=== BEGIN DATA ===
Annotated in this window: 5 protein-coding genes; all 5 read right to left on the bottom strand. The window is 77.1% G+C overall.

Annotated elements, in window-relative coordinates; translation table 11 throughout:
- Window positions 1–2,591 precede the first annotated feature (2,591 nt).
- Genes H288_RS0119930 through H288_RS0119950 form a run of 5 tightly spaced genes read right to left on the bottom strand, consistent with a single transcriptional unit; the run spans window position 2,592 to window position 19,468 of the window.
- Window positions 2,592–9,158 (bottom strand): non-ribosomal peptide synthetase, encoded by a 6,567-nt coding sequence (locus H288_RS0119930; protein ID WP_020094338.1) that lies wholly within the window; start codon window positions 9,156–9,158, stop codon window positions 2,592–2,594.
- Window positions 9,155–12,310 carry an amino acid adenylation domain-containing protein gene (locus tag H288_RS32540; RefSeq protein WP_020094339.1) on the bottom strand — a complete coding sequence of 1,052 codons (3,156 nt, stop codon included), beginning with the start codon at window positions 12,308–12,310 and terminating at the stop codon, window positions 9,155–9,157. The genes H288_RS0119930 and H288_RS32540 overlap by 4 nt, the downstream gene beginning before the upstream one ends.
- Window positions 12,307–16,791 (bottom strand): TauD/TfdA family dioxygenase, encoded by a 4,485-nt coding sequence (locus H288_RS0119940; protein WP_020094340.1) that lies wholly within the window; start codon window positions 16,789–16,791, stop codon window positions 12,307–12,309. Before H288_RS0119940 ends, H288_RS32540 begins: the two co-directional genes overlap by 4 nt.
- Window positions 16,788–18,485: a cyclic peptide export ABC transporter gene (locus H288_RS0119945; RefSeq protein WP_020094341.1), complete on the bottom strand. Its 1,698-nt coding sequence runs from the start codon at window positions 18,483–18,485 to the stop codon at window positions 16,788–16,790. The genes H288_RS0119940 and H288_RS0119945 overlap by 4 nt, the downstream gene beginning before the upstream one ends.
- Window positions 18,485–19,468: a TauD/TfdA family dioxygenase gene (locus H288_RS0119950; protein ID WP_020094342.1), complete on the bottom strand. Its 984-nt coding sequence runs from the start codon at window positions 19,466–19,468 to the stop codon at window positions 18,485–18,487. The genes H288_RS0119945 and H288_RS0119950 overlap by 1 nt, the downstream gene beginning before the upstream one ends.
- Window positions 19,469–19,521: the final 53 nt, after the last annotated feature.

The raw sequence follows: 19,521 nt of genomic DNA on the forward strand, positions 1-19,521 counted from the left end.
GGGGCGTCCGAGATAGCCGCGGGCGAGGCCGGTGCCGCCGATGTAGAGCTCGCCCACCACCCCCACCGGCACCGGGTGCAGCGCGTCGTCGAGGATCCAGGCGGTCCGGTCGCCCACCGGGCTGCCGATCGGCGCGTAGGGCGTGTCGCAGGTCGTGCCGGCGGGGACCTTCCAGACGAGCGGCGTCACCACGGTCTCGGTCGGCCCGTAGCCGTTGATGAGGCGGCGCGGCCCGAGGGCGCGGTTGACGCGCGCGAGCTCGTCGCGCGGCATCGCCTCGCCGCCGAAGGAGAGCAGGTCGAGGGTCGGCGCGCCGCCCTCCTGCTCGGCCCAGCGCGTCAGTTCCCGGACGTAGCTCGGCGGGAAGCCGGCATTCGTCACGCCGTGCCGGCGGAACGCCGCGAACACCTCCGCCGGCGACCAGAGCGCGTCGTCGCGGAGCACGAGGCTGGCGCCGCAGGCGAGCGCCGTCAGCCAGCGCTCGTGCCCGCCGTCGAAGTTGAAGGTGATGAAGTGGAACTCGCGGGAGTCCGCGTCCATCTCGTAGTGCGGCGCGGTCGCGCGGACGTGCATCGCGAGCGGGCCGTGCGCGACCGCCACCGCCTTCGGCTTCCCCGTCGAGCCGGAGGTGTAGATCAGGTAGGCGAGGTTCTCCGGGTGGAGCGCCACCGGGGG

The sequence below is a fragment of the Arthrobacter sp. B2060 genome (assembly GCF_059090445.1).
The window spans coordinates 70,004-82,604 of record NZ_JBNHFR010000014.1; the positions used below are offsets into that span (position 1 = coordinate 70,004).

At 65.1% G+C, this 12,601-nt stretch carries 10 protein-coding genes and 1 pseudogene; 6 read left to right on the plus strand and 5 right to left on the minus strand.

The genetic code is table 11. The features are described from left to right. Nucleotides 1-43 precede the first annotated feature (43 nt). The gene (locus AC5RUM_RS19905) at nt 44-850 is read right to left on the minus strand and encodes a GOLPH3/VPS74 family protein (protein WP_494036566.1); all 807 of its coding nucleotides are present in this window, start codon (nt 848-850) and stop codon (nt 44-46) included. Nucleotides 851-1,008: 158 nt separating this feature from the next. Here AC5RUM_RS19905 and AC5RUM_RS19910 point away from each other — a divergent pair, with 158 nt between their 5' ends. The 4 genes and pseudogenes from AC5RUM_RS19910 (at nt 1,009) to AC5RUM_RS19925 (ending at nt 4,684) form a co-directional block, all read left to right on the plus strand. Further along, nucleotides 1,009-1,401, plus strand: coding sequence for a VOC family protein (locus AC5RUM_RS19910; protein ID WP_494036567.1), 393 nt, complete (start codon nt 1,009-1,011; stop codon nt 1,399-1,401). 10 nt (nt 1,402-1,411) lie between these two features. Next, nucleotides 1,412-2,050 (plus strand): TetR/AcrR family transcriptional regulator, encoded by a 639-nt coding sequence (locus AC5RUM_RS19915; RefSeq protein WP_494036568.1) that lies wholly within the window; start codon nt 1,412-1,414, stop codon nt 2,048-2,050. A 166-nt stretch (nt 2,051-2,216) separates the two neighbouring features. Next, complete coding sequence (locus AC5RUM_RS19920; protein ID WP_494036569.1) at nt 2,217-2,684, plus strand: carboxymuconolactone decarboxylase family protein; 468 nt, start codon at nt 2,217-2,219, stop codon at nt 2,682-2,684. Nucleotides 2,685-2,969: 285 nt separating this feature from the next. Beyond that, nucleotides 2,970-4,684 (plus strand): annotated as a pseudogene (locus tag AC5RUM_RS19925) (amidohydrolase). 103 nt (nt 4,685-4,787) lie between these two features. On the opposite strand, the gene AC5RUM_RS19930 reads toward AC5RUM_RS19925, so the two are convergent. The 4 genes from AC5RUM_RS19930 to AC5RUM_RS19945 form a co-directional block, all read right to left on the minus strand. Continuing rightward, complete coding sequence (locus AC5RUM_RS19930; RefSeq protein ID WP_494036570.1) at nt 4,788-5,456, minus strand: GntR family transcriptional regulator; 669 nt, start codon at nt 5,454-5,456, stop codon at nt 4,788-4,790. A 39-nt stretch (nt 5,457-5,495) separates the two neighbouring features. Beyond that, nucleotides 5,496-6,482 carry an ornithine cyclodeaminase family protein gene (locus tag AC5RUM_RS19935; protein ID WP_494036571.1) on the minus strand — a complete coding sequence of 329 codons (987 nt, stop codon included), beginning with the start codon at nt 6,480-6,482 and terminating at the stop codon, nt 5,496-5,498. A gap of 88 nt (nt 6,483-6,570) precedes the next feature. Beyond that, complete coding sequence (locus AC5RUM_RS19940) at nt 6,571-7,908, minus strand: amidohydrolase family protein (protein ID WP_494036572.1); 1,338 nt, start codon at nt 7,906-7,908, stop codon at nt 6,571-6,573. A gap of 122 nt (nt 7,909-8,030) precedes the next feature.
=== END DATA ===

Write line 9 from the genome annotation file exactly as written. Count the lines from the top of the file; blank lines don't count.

- Window positions 18,485–19,468: a TauD/TfdA family dioxygenase gene (locus H288_RS0119950; protein ID WP_020094342.1), complete on the bottom strand. Its 984-nt coding sequence runs from the start codon at window positions 19,466–19,468 to the stop codon at window positions 18,485–18,487. The genes H288_RS0119945 and H288_RS0119950 overlap by 1 nt, the downstream gene beginning before the upstream one ends.